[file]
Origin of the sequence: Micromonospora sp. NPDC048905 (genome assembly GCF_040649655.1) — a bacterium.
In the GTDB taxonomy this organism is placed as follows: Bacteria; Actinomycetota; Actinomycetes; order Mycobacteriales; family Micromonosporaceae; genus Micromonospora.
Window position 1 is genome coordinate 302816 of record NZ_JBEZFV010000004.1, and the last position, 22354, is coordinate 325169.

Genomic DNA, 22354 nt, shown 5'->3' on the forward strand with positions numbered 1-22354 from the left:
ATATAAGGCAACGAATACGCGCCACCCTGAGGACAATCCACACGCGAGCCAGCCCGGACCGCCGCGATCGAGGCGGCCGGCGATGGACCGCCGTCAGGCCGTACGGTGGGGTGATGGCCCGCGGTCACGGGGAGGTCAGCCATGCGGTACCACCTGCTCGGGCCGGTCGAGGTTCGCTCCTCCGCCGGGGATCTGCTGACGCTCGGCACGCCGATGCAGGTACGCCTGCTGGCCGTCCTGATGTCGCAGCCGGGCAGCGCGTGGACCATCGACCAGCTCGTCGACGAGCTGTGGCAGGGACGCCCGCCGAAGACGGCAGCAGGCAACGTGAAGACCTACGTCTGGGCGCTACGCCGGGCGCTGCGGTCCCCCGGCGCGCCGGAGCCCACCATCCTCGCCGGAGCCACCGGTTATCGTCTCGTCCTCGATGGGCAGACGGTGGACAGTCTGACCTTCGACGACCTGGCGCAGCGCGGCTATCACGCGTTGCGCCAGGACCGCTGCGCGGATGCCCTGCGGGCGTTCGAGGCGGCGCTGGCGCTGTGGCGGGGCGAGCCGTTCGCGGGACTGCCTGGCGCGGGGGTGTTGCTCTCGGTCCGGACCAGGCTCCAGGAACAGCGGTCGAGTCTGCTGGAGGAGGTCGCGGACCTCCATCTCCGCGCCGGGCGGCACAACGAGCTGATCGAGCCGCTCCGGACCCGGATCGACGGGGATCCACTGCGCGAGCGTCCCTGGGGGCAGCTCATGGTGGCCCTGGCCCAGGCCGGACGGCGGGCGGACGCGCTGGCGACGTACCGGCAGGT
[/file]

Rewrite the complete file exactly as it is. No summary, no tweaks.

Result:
Origin of the sequence: Micromonospora sp. NPDC048905 (genome assembly GCF_040649655.1) — a bacterium.
In the GTDB taxonomy this organism is placed as follows: Bacteria; Actinomycetota; Actinomycetes; order Mycobacteriales; family Micromonosporaceae; genus Micromonospora.
Window position 1 is genome coordinate 302816 of record NZ_JBEZFV010000004.1, and the last position, 22354, is coordinate 325169.

Genomic DNA, 22354 nt, shown 5'->3' on the forward strand with positions numbered 1-22354 from the left:
ATATAAGGCAACGAATACGCGCCACCCTGAGGACAATCCACACGCGAGCCAGCCCGGACCGCCGCGATCGAGGCGGCCGGCGATGGACCGCCGTCAGGCCGTACGGTGGGGTGATGGCCCGCGGTCACGGGGAGGTCAGCCATGCGGTACCACCTGCTCGGGCCGGTCGAGGTTCGCTCCTCCGCCGGGGATCTGCTGACGCTCGGCACGCCGATGCAGGTACGCCTGCTGGCCGTCCTGATGTCGCAGCCGGGCAGCGCGTGGACCATCGACCAGCTCGTCGACGAGCTGTGGCAGGGACGCCCGCCGAAGACGGCAGCAGGCAACGTGAAGACCTACGTCTGGGCGCTACGCCGGGCGCTGCGGTCCCCCGGCGCGCCGGAGCCCACCATCCTCGCCGGAGCCACCGGTTATCGTCTCGTCCTCGATGGGCAGACGGTGGACAGTCTGACCTTCGACGACCTGGCGCAGCGCGGCTATCACGCGTTGCGCCAGGACCGCTGCGCGGATGCCCTGCGGGCGTTCGAGGCGGCGCTGGCGCTGTGGCGGGGCGAGCCGTTCGCGGGACTGCCTGGCGCGGGGGTGTTGCTCTCGGTCCGGACCAGGCTCCAGGAACAGCGGTCGAGTCTGCTGGAGGAGGTCGCGGACCTCCATCTCCGCGCCGGGCGGCACAACGAGCTGATCGAGCCGCTCCGGACCCGGATCGACGGGGATCCACTGCGCGAGCGTCCCTGGGGGCAGCTCATGGTGGCCCTGGCCCAGGCCGGACGGCGGGCGGACGCGCTGGCGACGTACCGGCAGGT